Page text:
More MS news articles for April 2002

Randomized controlled trials to assess therapies for multiple sclerosis

http://www.ncbi.nlm.nih.gov/entrez/query.fcgi?cmd=Retrieve&db=PubMed&list_uids=11971125&dopt=Abstract

Neurology 2002 Apr 23;58(8 Suppl 4):S40-8
Wingerchuk DM, Noseworthy JH.
Department of Neurology, Mayo Clinic and Mayo Foundation, Scottsdale, AZ (Dr. Wingerchuk) and Rochester, MN (Dr. Noseworthy).

MS poses formidable challenges to clinical investigators.

Obstacles to the study of MS therapies include disease chronicity, an unpredictable clinical course, radiologic and pathologic heterogeneity, and limited understanding of the underlying pathophysiology.

Randomized controlled trials (RCTs) provide a means to assess therapeutic efficacy while reducing the risks of study bias and confounding factors that influence interpretation of results.

RCTs have demonstrated that type 1 interferons and glatiramer acetate alter the short-term natural history of MS and have served as the basis of approval for the marketing of these treatments.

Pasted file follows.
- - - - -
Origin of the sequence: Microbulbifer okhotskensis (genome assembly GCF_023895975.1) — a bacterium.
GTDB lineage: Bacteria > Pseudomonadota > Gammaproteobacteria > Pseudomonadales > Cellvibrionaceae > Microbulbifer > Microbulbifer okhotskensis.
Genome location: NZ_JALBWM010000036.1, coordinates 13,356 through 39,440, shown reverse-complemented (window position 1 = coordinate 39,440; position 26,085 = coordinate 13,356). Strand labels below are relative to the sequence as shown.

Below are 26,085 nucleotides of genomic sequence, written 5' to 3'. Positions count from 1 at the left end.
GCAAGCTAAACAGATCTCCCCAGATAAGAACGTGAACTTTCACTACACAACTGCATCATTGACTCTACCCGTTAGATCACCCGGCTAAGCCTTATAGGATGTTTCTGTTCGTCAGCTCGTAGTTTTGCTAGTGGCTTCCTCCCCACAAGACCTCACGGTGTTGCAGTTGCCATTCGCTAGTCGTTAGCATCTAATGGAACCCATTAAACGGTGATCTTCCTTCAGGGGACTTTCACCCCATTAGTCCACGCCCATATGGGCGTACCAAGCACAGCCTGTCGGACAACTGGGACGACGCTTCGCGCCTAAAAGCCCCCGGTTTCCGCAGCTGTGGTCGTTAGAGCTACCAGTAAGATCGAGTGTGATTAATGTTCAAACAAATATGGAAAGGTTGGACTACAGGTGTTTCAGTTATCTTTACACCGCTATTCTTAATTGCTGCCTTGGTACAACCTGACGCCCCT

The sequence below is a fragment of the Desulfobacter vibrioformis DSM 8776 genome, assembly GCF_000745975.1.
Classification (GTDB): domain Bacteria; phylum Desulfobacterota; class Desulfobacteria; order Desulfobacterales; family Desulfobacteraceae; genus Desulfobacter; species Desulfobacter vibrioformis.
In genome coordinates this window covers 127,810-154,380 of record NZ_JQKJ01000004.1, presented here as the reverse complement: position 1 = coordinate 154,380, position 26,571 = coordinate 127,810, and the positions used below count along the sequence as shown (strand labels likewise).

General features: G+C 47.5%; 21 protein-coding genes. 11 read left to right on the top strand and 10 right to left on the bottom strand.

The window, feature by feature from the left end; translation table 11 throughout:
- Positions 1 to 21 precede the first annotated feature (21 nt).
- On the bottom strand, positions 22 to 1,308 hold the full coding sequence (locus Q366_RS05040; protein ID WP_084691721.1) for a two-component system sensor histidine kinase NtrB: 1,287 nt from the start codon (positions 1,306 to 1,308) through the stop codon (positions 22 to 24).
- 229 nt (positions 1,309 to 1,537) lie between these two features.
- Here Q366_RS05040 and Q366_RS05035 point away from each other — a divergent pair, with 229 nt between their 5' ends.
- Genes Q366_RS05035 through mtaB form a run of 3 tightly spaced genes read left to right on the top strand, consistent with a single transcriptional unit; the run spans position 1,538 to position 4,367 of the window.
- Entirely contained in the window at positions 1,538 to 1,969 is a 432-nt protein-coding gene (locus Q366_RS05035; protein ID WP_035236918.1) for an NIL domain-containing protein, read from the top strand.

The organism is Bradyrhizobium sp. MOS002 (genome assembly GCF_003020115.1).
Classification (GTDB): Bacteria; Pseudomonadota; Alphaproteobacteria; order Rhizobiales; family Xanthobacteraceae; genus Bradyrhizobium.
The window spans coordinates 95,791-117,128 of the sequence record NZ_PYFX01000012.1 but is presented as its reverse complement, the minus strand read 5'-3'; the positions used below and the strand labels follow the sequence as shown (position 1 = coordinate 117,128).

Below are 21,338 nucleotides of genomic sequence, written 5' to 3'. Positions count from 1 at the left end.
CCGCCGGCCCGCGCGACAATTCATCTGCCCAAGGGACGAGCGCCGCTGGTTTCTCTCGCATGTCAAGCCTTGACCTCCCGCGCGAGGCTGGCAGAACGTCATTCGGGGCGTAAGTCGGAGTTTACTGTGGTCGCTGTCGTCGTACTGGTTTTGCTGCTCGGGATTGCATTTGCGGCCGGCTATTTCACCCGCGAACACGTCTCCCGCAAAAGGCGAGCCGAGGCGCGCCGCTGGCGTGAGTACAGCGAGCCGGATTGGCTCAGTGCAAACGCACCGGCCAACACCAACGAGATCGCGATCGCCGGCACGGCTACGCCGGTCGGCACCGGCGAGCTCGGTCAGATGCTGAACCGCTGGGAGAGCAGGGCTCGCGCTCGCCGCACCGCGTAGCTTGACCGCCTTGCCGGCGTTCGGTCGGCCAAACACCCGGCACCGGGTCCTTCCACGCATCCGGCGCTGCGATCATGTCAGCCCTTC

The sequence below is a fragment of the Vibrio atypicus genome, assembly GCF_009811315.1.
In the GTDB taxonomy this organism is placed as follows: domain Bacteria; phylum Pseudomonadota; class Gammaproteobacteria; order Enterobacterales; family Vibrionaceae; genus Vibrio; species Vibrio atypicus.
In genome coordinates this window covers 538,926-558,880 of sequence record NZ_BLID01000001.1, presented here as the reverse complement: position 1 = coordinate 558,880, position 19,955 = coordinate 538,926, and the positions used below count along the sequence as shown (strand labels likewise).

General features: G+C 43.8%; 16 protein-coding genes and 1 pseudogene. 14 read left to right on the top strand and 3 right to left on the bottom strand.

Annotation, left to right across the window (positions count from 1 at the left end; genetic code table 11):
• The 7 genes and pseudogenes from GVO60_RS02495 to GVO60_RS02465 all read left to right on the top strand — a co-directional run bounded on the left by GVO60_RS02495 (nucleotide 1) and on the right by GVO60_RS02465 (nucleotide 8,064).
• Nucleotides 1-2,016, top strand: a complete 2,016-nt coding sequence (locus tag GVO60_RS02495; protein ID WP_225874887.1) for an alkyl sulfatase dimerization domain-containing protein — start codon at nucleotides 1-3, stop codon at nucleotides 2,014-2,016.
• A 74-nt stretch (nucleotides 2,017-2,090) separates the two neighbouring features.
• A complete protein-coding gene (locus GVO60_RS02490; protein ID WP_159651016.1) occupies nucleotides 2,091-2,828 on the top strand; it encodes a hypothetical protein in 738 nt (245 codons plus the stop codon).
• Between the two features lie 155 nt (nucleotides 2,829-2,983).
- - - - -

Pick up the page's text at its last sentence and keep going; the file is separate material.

Improvements and optimization of trial methodology may hasten the discovery of effective therapies and facilitate better comparisons of the results of individual drug trials.

The most urgent need is for improved surrogate end points for clinical outcome with predictive validity for long-term disability.

Even if RCT methodology is optimal, however, several limitations inherent to MS trials threaten to impede further progress, including obstacles to long-term studies (e.g., costs), patient withdrawal, and escalating sample size requirements to detect partial therapeutic benefit.

There is a crucial need to develop alternative investigative methods, possibly through enhanced collaboration across centers and with industry, and by exploring innovative techniques to use existing RCT and natural history databases to greater advantage.